Douglas Scott had always been a merry soul, joking around with that visible merry glint in his eyes. he even admitted that maybe one reason why he remained a private first class throughout World War II was because of his being a rascal.
Now 91 years old, Scott enjoys the company of his wife whom he is married with for 66 years and his eight children. he had just finished working his 29th Puyallup Fair an as always, has not shed his “rascal-ness”.
He is devoted to his wife and lovingly recalls how they met for the first time and found each other again after WWII.
We were friends when I was 9 and she was 11, but then my family moved and I went to war,” he said. “When I came home in ’46, her aunt asked if I would like a roast dinner. A roast dinner? I was in. When I got there, there were two cans of Spam — and Elizabeth,” he mused.
“I hit the beaches on D-Day,” he said. “I was in the infantry, then an engineer. I was among the first Americans to meet the Russians,” was all he would say.
His memories are there, still clear in his mind. He just chose not to divulge them until recently.
Last October 4, Scott was chosen to fly to D.C. and visited the World War II Memorial which was opened last 2004. His being chosen was courtesy of one of his daughters, Sherry, who contacted Honor Flight Network, a Columbus, Ohio-based group that flies veterans together with one family member to visit the site.
“When they contacted us, they asked if we’d need a wheelchair,” Scott merrily stated. “I told them, ‘No, my son walks just fine.’”
And in this time, he chose to share how he survived D-Day.
That fateful day, he had three friends, two siblings and their uncle, who got assigned in two landing crafts. Scott was then requested by the uncle if he could trade places with him so that the three of them could be together which he gladly obliged.
“Their craft didn’t make it,” Scott recalled with tears in his eyes.
He almost did not make it, either.
“We were told the water would be shallow when we hit the beaches, but it wasn’t, and with all the ammo and gear we were carrying, a lot of guys went right to the bottom and drowned. I used a knife and cut away my extra gear and got ashore,” he said.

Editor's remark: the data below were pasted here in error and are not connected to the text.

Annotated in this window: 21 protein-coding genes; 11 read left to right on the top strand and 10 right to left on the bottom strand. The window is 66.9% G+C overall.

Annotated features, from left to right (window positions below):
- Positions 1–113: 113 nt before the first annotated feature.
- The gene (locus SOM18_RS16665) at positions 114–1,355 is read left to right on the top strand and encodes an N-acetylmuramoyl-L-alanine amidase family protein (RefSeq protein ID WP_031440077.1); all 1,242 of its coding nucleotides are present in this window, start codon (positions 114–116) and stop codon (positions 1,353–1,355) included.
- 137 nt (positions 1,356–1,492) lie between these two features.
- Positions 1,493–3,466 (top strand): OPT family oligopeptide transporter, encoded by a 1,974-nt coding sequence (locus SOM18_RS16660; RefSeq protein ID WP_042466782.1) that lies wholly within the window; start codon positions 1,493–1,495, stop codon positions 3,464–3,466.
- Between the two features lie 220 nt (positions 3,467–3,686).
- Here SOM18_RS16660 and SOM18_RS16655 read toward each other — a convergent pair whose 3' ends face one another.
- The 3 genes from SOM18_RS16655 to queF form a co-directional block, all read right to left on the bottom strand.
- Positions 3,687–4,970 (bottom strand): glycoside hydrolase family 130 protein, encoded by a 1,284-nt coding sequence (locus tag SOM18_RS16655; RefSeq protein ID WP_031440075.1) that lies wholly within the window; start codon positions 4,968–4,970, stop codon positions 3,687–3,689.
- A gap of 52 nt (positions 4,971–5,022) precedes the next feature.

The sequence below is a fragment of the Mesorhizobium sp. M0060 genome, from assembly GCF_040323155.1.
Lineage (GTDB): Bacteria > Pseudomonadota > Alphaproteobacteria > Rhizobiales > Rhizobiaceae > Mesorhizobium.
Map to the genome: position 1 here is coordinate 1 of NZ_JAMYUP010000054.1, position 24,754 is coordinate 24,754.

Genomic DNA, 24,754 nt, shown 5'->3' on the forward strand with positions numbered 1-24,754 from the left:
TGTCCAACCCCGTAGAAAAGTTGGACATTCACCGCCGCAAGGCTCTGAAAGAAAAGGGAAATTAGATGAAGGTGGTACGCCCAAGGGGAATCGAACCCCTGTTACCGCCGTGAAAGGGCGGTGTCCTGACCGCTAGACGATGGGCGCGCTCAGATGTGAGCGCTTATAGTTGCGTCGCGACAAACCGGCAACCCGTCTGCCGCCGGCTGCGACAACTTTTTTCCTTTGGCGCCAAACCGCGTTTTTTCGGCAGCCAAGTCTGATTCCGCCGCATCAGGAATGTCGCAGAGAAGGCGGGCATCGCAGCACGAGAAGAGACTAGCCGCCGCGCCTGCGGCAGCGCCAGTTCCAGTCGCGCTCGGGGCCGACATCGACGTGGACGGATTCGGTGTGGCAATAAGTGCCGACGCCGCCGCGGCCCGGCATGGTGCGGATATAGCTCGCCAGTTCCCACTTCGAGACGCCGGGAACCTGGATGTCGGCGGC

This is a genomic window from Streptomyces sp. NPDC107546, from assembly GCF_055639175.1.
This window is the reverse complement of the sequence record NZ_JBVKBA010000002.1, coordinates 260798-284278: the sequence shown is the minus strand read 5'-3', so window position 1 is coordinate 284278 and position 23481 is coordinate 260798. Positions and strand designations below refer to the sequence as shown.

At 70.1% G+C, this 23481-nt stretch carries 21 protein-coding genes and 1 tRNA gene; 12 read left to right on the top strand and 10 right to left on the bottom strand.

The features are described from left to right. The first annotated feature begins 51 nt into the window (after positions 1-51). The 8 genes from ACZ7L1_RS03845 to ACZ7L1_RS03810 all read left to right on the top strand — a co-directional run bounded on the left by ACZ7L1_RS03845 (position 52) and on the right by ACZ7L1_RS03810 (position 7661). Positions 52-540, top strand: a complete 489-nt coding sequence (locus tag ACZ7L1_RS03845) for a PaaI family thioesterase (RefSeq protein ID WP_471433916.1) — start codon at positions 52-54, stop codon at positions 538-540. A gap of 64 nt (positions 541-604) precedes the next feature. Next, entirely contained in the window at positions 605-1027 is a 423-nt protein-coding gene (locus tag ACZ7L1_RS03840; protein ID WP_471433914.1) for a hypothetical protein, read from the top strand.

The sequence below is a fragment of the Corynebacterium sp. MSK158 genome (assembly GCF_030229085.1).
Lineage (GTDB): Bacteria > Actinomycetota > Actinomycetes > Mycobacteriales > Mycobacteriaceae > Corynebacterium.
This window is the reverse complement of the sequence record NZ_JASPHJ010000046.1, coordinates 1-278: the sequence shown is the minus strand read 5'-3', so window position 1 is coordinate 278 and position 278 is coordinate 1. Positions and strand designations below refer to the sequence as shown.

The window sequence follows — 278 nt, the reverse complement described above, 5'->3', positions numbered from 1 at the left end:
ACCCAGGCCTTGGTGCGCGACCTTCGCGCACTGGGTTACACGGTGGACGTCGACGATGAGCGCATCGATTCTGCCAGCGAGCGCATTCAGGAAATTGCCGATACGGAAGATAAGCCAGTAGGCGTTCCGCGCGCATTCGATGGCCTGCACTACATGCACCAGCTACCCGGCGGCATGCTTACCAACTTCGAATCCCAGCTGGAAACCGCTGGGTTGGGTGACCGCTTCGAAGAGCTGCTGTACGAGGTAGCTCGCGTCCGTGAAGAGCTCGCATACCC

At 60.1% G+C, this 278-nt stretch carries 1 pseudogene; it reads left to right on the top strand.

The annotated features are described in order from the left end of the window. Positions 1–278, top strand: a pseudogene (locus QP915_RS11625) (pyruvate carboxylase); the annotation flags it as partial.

He also recalled one horror experience months later after the landing in which he was trying to put down a quick bridge at one river crossing when a German shell exploded knocking him and others unconscious.
“I wasn’t out long. When I came to, a lot of the men around me … well, I don’t want to talk about that. I wasn’t really hurt that badly,” he said trying to sound matter-of-factly.
Scott was a Bronze Star recipient and was even qualified for the Purple Heart but he declined the latter military decoration. He did not also talk about his reasons for declining or even the Bronze Star he got for his WWII participation.
“The only reason I was willing to talk about all this now is that I hope to reach a lot more GIs in this area, get them in the program and to the memorial in D.C.,” Scott added.
Honor Flight Network
James McLaughlin of the Honor Flight Network said that Veterans Administration Data that there are about 1.2 million WWII veterans still alive today.
“We began in 2005 and since then we’ve probably flown between 100,000 and 110,000 heroes to see the memorial,” McLaughlin said. “When we were founded, we discovered many veterans didn’t have the time or resources to travel to see it, and it is their memorial.”
he further added that the organization has a hub in Seattle and that veterans can reach out via online and fill up an application. The wait could go as long as a year or two.
On the other hand, Scott (in this interview which was way back in September 25 this year) didn’t know what the memorial’s impact to him would be. When he and his wife toured Europe, he discovered that he didn’t have the will to visit cemeteries.
“I hope it honors those who didn’t come home,” he said. “There were so many who gave all, it’s hard to imagine today.”
To know more about Honor Flight Network, visit their website: http://www.honorflight.org/